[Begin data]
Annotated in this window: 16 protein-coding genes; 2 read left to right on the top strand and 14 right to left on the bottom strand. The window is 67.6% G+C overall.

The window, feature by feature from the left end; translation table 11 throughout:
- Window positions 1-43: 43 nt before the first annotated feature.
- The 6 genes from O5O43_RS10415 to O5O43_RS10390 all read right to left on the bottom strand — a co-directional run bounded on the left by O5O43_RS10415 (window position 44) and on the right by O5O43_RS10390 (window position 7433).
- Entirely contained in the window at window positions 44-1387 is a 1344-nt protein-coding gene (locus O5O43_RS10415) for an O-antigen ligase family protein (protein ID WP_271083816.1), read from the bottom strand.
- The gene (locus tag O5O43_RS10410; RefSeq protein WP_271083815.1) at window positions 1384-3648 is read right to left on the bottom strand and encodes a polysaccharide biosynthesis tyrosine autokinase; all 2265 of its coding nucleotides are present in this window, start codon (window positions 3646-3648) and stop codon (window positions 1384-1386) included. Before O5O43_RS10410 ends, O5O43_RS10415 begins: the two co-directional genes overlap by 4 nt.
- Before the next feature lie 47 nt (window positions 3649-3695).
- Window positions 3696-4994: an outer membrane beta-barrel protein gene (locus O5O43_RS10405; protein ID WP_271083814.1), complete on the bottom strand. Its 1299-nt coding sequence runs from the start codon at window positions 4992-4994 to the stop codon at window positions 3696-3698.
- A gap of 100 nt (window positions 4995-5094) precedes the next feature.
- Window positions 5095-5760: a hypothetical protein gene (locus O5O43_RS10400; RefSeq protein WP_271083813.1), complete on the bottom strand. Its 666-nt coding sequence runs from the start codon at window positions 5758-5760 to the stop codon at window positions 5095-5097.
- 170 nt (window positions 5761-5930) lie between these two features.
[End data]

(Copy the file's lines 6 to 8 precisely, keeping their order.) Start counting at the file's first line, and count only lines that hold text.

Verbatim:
- The gene (locus tag O5O43_RS10410; RefSeq protein WP_271083815.1) at window positions 1384-3648 is read right to left on the bottom strand and encodes a polysaccharide biosynthesis tyrosine autokinase; all 2265 of its coding nucleotides are present in this window, start codon (window positions 3646-3648) and stop codon (window positions 1384-1386) included. Before O5O43_RS10410 ends, O5O43_RS10415 begins: the two co-directional genes overlap by 4 nt.
- Before the next feature lie 47 nt (window positions 3649-3695).
- Window positions 3696-4994: an outer membrane beta-barrel protein gene (locus O5O43_RS10405; protein ID WP_271083814.1), complete on the bottom strand. Its 1299-nt coding sequence runs from the start codon at window positions 4992-4994 to the stop codon at window positions 3696-3698.